Indian Prime Minister Narendra Modi with Chinese President Xi Jinping during the BRICS summit last year. Photo: AFP
Indian Prime Minister Narendra Modi with Chinese President Xi Jinping during the BRICS summit last year. Photo: AFP

China’s global political expansion is on the march. Mao Zedong’s Ministry of Foreign Liaison initiated the 1996-2001 Maoist insurgency in Nepal that set the stage for that country’s communist takeover. Now, Nepalese communists are uniting to form the Himalayan nation’s largest left-wing party – and Nepal is becoming a Chinese-backed control center for Pakistan’s Inter-Services Intelligence (ISI) as part of China’s aim to limit India’s strategic space.

In Pakistan, China has successfully targeted the power-wielding military. Chinese successes include the ambitious China-Pakistan Economic Corridor (CPEC), Gwadar deep-sea port in Balochistan province, and a People’s Liberation Army base in close proximity to Skardu in Pakistan-administered Kashmir. Another PLA base is planned for Jiwani in the Gulf of Oman, and there is speculation over one more military base to be set up in the troubled  Federally Administered Tribal Areas (FATA). Meanwhile, China has flexed its financial muscle, buying up 40% of shares listed on the Karachi Stock exchange.

Elsewhere in the region, China allied itself with Abdulla Yameen, the president of Maldives, leading to the ongoing development of  Gaadhoo island as a PLA support base of considerable strategic value. Neighboring Sri Lanka fell under the influence of China’s policy of “debt-book diplomacy,” surrendering control of Hambantota Port for 99 years. China has also invested heavily in Bangladesh, where it recently bought 25% of the shares on the Dhaka Stock Exchange.

China has politically and economically won over Cambodia and Laos to prevent the Association of Southeast Asian Nations (ASEAN) raising issues against China. It is also using sophisticated means to suppress criticism, cultivate relationships and exert influence over the Australian political, business and academic worlds.

According to Professor Clive Hamilton, author of the controversial book Silent Invasion: China’s Influence in Australia, Chinese influence-peddling and espionage are eroding Australian sovereignty. Australia’s major political parties have also been known to accept millions of dollars in donations from Chinese immigrant businessmen.

Similar fears have been expressed with respect to New Zealand, where China’s foreign-influence campaign is accused of co-opting local elites, securing access to strategic information and resources, and manipulating public discourse. Critics claim that in doing so, it successfully undermines New Zealand’s political system and threatens its sovereignty.

China’s Confucius Institutes are being used to influence regional narratives while it is also investing heavily in educational institutions globally. In the US, the Chinese are quietly buying out colleges that are low on finances.

But how vulnerable is India to China’s political warfare?

India’s Communist leaders turn up in Beijing regularly, in search of support and money. During last year’s 73-day long Doklam India-China standoff, the Chinese ambassador to New Delhi, despite regularly being heard to “threaten” India, was frequently to be found socializing with opposition leaders, and was seen in Darjeeling at a time when Ghorkaland separatists brought unrest to the streets.

Of the 1,866 political parties registered with India’s Election Commission (56 recognized “registered” national or state parties), many are content to ally themselves with militants. India’s Maoist movement, despite owing its origins to Russia, is now linked with Nepal’s Maoists and supported by both China and Pakistan.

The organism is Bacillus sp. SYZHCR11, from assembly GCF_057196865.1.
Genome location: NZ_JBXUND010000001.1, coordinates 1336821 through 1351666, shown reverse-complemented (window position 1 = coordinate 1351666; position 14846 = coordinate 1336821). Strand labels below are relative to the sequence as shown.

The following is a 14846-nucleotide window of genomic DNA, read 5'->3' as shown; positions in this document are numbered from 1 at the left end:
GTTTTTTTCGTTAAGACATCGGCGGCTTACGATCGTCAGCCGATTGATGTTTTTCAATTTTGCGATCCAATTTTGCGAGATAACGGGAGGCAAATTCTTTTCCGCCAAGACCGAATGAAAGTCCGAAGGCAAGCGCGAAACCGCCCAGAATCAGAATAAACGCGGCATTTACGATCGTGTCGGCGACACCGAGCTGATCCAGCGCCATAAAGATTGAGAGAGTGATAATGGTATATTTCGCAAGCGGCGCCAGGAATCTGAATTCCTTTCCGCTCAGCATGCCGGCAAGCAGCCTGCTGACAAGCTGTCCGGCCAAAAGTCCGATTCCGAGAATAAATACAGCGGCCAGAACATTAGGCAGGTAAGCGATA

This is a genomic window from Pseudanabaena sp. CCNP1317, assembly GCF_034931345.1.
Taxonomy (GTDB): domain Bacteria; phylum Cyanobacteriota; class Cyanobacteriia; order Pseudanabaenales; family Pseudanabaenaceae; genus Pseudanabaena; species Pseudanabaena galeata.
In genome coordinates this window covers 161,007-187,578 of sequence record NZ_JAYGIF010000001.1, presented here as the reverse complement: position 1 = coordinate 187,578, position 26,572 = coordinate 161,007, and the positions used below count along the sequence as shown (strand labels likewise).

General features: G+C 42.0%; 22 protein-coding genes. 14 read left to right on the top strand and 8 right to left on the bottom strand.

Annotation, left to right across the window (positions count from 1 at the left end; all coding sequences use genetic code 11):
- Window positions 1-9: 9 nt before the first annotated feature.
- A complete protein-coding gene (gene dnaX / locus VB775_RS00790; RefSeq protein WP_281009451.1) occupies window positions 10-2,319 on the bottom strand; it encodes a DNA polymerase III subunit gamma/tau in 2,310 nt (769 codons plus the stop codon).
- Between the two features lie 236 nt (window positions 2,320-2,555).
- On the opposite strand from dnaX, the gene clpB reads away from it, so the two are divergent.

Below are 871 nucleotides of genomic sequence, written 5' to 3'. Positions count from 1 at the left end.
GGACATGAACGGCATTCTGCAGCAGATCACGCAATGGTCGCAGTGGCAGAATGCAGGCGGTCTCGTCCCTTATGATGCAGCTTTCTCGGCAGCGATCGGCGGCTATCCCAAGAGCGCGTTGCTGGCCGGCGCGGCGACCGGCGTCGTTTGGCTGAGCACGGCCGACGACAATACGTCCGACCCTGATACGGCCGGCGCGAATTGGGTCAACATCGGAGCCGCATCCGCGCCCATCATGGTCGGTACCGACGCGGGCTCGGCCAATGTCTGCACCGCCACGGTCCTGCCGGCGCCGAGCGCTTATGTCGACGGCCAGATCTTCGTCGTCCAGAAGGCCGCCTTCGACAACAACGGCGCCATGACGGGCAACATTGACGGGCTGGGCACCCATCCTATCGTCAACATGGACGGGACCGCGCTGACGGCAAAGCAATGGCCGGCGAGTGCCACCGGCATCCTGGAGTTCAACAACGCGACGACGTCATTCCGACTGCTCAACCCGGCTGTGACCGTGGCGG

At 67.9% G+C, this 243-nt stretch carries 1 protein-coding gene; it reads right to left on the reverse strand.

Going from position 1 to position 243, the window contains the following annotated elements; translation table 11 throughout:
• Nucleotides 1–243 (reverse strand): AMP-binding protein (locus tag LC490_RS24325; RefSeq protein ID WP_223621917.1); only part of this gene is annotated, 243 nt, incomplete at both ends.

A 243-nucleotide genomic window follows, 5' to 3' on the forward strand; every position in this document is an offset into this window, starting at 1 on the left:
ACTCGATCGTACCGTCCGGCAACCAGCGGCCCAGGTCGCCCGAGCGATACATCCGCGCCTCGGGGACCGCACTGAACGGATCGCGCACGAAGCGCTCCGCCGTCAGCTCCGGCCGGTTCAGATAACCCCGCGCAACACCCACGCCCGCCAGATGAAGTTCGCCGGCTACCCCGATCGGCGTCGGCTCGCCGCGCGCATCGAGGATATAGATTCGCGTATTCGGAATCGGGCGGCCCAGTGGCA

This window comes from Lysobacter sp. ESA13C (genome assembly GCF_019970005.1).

In 2014, after the Supreme Court questioned foreign funding of India’s two major political parties, the government surreptitiously – and retroactively – amended the Foreign Currency Regulations Act. That no political party objected to this may be an indicator of their unwillingness to see the spotlight fall on their own activities.

Multiple funding avenues can now be used to influence political parties and the media aligned with them, with the latter being easy to spot. Reports in January 2014 indicated corrupt politicians had illegally siphoned billions of dollars out of India, often using illegal remittance channels operated out of Pakistan.

One independent Indian parliamentarian claims that this has led to 19 Indian politicians being influenced, possibly even compromised, by Pakistan’s ISI. The rot obviously runs across the board; India’s 2017 agreement with Swiss banks to disclose names of Indian account holders is to become effective only in 2019, leaving offenders plenty of time to move illegally held funds.

Indian ethnographic divisions have long been exploited by politicians as virtual vote banks, going against the very spirit of the nation’s constitution. More recently Cambridge Analytica was exploited by politicians to create yet more divisions via the caste system. Though Cambridge Analytica operations in India are now closed down, China could easily step in to fill the gap, given that it is already helping Iran monitor its citizens.

The digital revolution in India lacks adequate checks, regulations and cyber protection, meaning it can be exploited by nations with superior cyber prowess. Chinese electronics and smartphones have flooded India, and so have apps for spying and data collection.

While national security concerns sees the West imposing restrictions upon Chinese firms’ operations, India remains an open house. Furthermore, India has yet to commence work on locally crafted operating systems and Internet applications.

China and the West, meanwhile, can play India at will.

Prakash Katoch

The author retired as lieutenant general from the Indian Army's Special Forces.

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